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Lasix: Demystifying the drug, methods of training without it
Soon after leaving the service in the mid-1940s, Mel Stute went to work as a groom for trainer Yorkie McLeod at the old Tanforan Racetrack near San Francisco. McLeod had a funny way of trying to prevent his horses from the age-old problem of bleeding. He would ask his young groom to wrap copper wire around the base of a horse’s tail before a race − thin, eight-inch strips of the sort you would find in hardware stores.
“I’d put it on as late as I could before going to the receiving barn, which was an hour before the race then,” said Stute, 84, who has been training in California for more than six decades. “You’d tighten it tight enough so they could feel it.”
The teenager did what he was told, however strange it sounded. Stute laughs now thinking about it.
“I don’t think it really helped, but it helped you mentally,” he said.
The copper wire was ostensibly meant to be a tourniquet, as if the tail was a gateway to the lungs and held magical powers of coagulation. Pricking a horse’s ears would’ve been as effective, which is to say not at all. And McLeod wasn’t a slouch. He trained outstanding fillies Levee and Marshua and won the 1956 Travers. But it goes to show what horsemen might try to prevent bleeding in the lungs, what veterinarians now call Exercise-Induced Pulmonary Hemorrhaging (EIPH).
This type of horsemanship was before the dawn of the diuretic furosemide, otherwise known by its brand name, Lasix. An old wives’ tale like this one gave way to the modern medical reality of using a single drug. But Lasix may soon be on its way out, forcing trainers to mine the past and present for new ideas.
How would training change in America without Lasix? As the first drug allowed for raceday use, beginning in the early 1970’s, Lasix cut a line through the history of American racing. Permissive medication programs followed. Legal in every state with racing since 1995, almost every horse in the country today races on Lasix. Its popularity has no peer − among horsemen.
Racing organizations who represent the industry, such as the Jockey Club and Graded Stakes Committee, have committed to banning Lasix. The Breeders’ Cup plans to do just that in its 2-year-old races next year and all of its races in 2013.
Why Lasix, and why now? Given its universality and its visibility as the first raceday medication, it’s a symbol for the ways in which North American racing stands apart. In Europe, Asia, and much of the racing world, it’s illegal on raceday and barred from training in some of these places. The worst bleeders in Hong Kong and Germany are even forced to retire and are excluded from breeding.
Lasix has been scientifically validated, but these groups see the original rationale coined four decades ago by horsemen and racetrack operators and veterinarians – that Lasix would help horses withstand the rigors of additional racing – as unsupported by the evidence today. They see sour notes everywhere, an orchestra of declines in foal crops, bloodstock prices, field sizes, starts per year, and, most damningly, public perception and integrity. Federal regulations knock on the door. Lasix is only one factor, but it is seen as the key that unlocks the door into a drug-free sport.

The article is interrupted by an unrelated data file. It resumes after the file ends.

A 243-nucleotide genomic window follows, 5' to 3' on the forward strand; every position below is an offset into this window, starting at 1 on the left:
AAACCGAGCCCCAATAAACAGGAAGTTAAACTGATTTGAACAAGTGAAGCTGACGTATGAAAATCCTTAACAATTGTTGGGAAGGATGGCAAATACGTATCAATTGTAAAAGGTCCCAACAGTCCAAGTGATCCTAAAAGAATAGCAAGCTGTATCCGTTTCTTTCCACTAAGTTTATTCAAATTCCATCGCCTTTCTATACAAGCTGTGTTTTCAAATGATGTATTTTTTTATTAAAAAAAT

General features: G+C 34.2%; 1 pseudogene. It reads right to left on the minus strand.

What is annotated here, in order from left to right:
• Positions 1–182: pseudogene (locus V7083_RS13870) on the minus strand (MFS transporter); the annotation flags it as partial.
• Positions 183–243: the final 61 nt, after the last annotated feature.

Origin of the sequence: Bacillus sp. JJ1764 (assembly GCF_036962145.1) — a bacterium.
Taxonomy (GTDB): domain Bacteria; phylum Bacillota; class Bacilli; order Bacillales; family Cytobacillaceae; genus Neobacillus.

That door could open to a bitter standoff. In August, horsemen successfully turned back a move by Frank Stronach to outlaw Lasix as well as other raceday medications at the new Gulfstream Park meet.
“I think that probably in this day and age, a 12- or 15-dollar shot of Lasix is going to be a lot cheaper than trying other things, that are natural, are okay, but yet don’t work as well and are more expensive,” trainer Kiaran McLaughlin said. With a slight laugh, he added: “The best thing is to probably keep Lasix.”
Two generations of trainers have depended on paying a veterinarian a few bucks for a shot that in the short-term corrects an ailment that past horsemen formulated inventive approaches to prevent.
But change appears on the way, awakening the past. Horsemen won’t need to stock up on copper wire, but the methods employed to prevent and treat bleeding might soon be back in their hands. What are the alternatives to Lasix? The answers are fundamental and medical. And the lore of how to manage bleeders, preserved in the minds of a dwindling few, may prove valuable.
Demystifying the science behind this complex, emotional issue is important. Knowing what EIPH is, how it occurs, and how Lasix addresses it informs the options available to horsemen if Lasix is indeed phased out. So much also depends on one’s definition of bleeding.
EIPH occurs when the thin capillaries that line a horse’s lungs are exposed to high pressure during exercise; the faster a horse runs, the more likely these capillaries will leak or burst. Blood can make its way into the trachea and, in the most severe cases, pour from the nostrils. As nose-breathing animals, horses can have their respiration and hence their performance affected by serious bleeding.
Studies have shown that upward of 90 percent of horses show a trace of blood in their windpipes after a race or workout. On the other hand, the worst cases – visual bleeding from the nose, or epistaxis as vets call it – occur in less than 1 percent of horses.